When we visit a friend or go to the beach, our brain stores a short-term memory of the experience in a part of the brain called the hippocampus. Those memories are later “consolidated” — that is, transferred to another part of the brain for longer-term storage. A MIT study of the neural circuits that underlie this process reveals, for the first time, that memories are actually formed simultaneously in the hippocampus and the long-term storage location in the brain’s cortex.
However, the long-term memories remain “silent” for about two weeks before reaching a mature state.
“This and other findings in this paper provide a comprehensive circuit mechanism for consolidation of memory,” says Susumu Tonegawa, the Picower Professor of Biology and Neuroscience, the director of the RIKEN-MIT Center for Neural Circuit Genetics at the Picower Institute for Learning and Memory, and the study’s senior author.
The findings, which appear in Science, may force some revision of the dominant models of how memory consolidation occurs, the researchers say. The paper’s lead authors are research scientist Takashi Kitamura, postdoc Sachie Ogawa, and graduate student Dheeraj Roy. Other authors are postdocs Teruhiro Okuyama and Mark Morrissey, technical associate Lillian Smith, and former postdoc Roger Redondo.
Beginning in the 1950s, studies of the famous amnesiac patient Henry Molaison, then known only as Patient H.M., revealed that the hippocampus is essential for forming new long-term memories.
Molaison, whose hippocampus was damaged during an operation meant to help control his epileptic seizures, was no longer able to store new memories after the operation. However, he could still access some memories that had been formed before the surgery.
This suggested that long-term episodic memories (memories of specific events) are stored outside the hippocampus. Scientists believe these memories are stored in the neocortex, the part of the brain also responsible for cognitive functions such as attention and planning.
Neuroscientists have developed two major models to describe how memories are transferred from short- to long-term memory. The earliest, known as the standard model, proposes that short-term memories are initially formed and stored in the hippocampus only, before being gradually transferred to long-term storage in the neocortex and disappearing from the hippocampus.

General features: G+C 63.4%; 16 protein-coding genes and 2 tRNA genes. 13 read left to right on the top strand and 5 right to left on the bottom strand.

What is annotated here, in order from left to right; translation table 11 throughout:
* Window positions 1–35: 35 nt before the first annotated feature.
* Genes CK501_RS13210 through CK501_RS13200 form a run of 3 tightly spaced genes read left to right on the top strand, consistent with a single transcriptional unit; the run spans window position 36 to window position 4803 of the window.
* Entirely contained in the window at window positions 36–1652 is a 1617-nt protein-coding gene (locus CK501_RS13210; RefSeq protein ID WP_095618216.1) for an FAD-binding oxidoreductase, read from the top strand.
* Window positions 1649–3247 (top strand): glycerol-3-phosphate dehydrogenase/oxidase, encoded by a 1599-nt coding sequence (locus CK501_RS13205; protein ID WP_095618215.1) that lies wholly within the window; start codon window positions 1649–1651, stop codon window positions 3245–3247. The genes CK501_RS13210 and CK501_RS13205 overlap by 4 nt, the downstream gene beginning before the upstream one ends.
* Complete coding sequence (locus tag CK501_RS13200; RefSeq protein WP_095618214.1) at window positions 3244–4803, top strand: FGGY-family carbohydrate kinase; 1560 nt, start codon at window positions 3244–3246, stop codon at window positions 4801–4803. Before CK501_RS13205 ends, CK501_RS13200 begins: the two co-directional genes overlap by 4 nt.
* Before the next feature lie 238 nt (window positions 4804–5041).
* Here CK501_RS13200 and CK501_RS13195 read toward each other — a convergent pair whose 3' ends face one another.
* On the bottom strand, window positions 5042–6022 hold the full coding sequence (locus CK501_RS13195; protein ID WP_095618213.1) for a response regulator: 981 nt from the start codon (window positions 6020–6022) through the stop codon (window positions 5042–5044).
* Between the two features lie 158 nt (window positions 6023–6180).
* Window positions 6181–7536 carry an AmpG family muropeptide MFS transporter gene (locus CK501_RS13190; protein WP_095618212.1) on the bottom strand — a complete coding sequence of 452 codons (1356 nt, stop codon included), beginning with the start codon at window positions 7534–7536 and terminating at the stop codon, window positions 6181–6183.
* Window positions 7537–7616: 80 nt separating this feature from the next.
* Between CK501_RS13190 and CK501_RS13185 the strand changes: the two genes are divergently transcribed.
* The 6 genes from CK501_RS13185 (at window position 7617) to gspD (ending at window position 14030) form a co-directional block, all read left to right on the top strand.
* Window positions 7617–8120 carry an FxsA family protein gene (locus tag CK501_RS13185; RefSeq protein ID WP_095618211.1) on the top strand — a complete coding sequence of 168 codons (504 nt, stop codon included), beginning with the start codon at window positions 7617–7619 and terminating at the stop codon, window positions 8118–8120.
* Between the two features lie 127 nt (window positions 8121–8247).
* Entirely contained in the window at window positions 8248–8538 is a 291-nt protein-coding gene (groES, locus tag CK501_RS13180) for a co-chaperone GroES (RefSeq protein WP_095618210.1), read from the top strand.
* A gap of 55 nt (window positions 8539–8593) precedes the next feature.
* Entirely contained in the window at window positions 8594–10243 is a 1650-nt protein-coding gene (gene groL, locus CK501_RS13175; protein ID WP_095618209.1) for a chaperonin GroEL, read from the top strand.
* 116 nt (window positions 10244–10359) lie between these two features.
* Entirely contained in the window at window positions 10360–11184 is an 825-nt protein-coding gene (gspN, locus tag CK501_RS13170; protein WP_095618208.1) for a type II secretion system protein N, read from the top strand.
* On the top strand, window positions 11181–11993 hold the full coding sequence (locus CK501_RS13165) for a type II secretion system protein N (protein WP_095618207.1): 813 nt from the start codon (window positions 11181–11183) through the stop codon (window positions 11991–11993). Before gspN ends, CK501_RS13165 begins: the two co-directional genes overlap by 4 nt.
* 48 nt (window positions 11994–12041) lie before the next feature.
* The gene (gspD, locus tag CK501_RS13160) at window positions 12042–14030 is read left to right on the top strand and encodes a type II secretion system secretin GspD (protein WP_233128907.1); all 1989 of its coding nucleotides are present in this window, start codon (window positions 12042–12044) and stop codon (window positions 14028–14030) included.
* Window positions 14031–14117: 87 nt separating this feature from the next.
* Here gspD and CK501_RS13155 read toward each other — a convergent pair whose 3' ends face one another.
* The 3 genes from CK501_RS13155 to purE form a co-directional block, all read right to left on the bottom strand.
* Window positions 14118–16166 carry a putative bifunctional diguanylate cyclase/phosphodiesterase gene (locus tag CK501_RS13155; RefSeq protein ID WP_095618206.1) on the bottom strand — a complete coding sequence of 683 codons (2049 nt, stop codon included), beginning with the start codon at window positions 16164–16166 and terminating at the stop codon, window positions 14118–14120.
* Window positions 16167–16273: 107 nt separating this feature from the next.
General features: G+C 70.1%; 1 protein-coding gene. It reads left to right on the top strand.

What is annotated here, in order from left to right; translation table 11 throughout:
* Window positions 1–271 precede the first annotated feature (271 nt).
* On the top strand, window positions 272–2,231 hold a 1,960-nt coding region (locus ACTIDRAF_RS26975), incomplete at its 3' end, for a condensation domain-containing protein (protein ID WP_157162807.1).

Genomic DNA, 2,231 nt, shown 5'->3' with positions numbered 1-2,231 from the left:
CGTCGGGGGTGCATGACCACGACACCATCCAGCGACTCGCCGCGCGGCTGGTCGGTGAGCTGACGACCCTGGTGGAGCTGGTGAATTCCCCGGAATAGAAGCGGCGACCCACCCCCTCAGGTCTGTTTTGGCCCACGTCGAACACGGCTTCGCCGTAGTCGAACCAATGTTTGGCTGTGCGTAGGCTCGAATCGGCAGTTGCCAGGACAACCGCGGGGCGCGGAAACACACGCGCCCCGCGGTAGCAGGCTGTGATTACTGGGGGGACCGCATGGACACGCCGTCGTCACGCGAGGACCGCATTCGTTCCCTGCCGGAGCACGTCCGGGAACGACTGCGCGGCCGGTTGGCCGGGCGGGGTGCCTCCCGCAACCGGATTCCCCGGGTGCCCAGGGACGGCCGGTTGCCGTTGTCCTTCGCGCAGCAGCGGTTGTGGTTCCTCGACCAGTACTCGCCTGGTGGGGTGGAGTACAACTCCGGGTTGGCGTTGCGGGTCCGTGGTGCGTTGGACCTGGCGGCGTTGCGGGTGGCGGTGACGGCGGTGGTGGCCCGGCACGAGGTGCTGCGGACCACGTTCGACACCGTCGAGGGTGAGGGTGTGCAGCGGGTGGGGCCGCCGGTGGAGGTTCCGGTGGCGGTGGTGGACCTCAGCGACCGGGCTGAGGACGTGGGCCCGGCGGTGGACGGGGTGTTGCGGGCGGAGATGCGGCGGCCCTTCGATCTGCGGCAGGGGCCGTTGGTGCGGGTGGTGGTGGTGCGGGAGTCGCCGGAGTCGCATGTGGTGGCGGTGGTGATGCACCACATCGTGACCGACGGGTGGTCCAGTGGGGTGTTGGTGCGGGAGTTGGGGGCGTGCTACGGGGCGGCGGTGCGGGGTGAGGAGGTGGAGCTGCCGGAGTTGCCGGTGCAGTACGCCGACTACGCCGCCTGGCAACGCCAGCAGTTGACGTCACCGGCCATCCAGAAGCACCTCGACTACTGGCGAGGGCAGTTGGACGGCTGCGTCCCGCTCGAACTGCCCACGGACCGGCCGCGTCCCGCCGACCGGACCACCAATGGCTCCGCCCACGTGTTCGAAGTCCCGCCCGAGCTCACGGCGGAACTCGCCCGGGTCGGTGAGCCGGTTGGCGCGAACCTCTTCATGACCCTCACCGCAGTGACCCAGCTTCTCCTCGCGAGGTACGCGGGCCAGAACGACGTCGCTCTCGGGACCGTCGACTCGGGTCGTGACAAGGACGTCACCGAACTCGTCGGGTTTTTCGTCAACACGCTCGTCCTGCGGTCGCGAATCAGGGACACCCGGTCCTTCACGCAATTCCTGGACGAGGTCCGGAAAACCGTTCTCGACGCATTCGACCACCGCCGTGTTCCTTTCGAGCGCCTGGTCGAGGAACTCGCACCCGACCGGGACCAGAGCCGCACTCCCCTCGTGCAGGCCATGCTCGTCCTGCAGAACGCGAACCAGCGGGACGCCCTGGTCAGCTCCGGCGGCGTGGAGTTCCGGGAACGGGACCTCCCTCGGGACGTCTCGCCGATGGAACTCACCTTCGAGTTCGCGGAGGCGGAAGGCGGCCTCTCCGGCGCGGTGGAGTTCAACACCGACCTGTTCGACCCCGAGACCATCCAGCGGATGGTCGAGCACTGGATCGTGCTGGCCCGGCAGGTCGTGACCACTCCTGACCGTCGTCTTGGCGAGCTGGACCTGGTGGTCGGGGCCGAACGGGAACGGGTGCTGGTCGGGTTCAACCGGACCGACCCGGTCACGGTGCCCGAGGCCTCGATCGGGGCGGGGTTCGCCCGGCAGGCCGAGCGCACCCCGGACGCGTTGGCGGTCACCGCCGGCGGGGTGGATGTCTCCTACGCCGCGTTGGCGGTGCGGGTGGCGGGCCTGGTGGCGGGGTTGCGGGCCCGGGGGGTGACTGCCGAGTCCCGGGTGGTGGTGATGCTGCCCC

A more recent model, the multiple trace model, suggests that traces of episodic memories remain in the hippocampus. These traces may store details of the memory, while the more general outlines are stored in the neocortex.
Until recently, there has been no good way to test these theories. Most previous studies of memory were based on analysing how damage to certain brain areas affects memories. However, in 2012, Tonegawa’s lab developed a way to label cells called engram cells, which contain specific memories.
This allows the researchers to trace the circuits involved in memory storage and retrieval. They can also artificially reactivate memories by using optogenetics, a technique that allows them to turn target cells on or off using light.
In the new Science study, the researchers used this approach to label memory cells in mice during a fear-conditioning event — that is, a mild electric shock delivered when the mouse is in a particular chamber.
Then, they could use light to artificially reactivate these memory cells at different times and see if that reactivation provoked a behavioral response from the mice (freezing in place).
The researchers could also determine which memory cells were active when the mice were placed in the chamber where the fear conditioning occurred, prompting them to naturally recall the memory.
The researchers labeled memory cells in three parts of the brain: the hippocampus, the prefrontal cortex, and the basolateral amygdala, which stores memories’ emotional associations.
Just one day after the fear-conditioning event, the researchers found that memories of the event were being stored in engram cells in both the hippocampus and the prefrontal cortex. However, the engram cells in the prefrontal cortex were “silent” — they could stimulate freezing behavior when artificially activated by light, but they did not fire during natural memory recall.
“Already the prefrontal cortex contained the specific memory information,” Kitamura says. “This is contrary to the standard theory of memory consolidation, which says that you gradually transfer the memories. The memory is already there.”
Over the next two weeks, the silent memory cells in the prefrontal cortex gradually matured, as reflected by changes in their anatomy and physiological activity, until the cells became necessary for the animals to naturally recall the event.
By the end of the same period, the hippocampal engram cells became silent and were no longer needed for natural recall. However, traces of the memory remained: Reactivating those cells with light still prompted the animals to freeze.
In the basolateral amygdala, once memories were formed, the engram cells remained unchanged throughout the course of the experiment. Those cells, which are necessary to evoke the emotions linked with particular memories, communicate with engram cells in both the hippocampus and the prefrontal cortex.